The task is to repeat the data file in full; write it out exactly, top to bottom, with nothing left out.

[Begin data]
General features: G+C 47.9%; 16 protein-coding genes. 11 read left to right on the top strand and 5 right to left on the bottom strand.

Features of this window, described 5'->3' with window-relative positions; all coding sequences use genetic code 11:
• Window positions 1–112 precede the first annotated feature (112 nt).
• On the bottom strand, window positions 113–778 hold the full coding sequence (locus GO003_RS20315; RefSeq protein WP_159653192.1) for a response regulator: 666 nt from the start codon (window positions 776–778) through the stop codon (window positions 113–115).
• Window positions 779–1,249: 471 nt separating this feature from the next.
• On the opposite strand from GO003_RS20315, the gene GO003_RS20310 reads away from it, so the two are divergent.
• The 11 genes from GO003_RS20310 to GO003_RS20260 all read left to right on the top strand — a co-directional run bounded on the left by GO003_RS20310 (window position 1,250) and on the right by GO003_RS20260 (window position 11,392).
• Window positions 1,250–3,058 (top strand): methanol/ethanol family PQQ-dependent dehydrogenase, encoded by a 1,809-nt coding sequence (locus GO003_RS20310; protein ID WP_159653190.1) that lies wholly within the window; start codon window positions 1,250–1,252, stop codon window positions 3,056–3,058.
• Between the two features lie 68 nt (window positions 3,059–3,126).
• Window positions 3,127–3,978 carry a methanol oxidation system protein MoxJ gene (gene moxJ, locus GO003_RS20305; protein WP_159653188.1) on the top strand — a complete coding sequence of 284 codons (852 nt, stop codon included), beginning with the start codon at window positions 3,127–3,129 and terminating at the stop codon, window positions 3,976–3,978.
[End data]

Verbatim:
General features: G+C 47.9%; 16 protein-coding genes. 11 read left to right on the top strand and 5 right to left on the bottom strand.

Features of this window, described 5'->3' with window-relative positions; all coding sequences use genetic code 11:
• Window positions 1–112 precede the first annotated feature (112 nt).
• On the bottom strand, window positions 113–778 hold the full coding sequence (locus GO003_RS20315; RefSeq protein WP_159653192.1) for a response regulator: 666 nt from the start codon (window positions 776–778) through the stop codon (window positions 113–115).
• Window positions 779–1,249: 471 nt separating this feature from the next.
• On the opposite strand from GO003_RS20315, the gene GO003_RS20310 reads away from it, so the two are divergent.
• The 11 genes from GO003_RS20310 to GO003_RS20260 all read left to right on the top strand — a co-directional run bounded on the left by GO003_RS20310 (window position 1,250) and on the right by GO003_RS20260 (window position 11,392).
• Window positions 1,250–3,058 (top strand): methanol/ethanol family PQQ-dependent dehydrogenase, encoded by a 1,809-nt coding sequence (locus GO003_RS20310; protein ID WP_159653190.1) that lies wholly within the window; start codon window positions 1,250–1,252, stop codon window positions 3,056–3,058.
• Between the two features lie 68 nt (window positions 3,059–3,126).
• Window positions 3,127–3,978 carry a methanol oxidation system protein MoxJ gene (gene moxJ, locus GO003_RS20305; protein WP_159653188.1) on the top strand — a complete coding sequence of 284 codons (852 nt, stop codon included), beginning with the start codon at window positions 3,127–3,129 and terminating at the stop codon, window positions 3,976–3,978.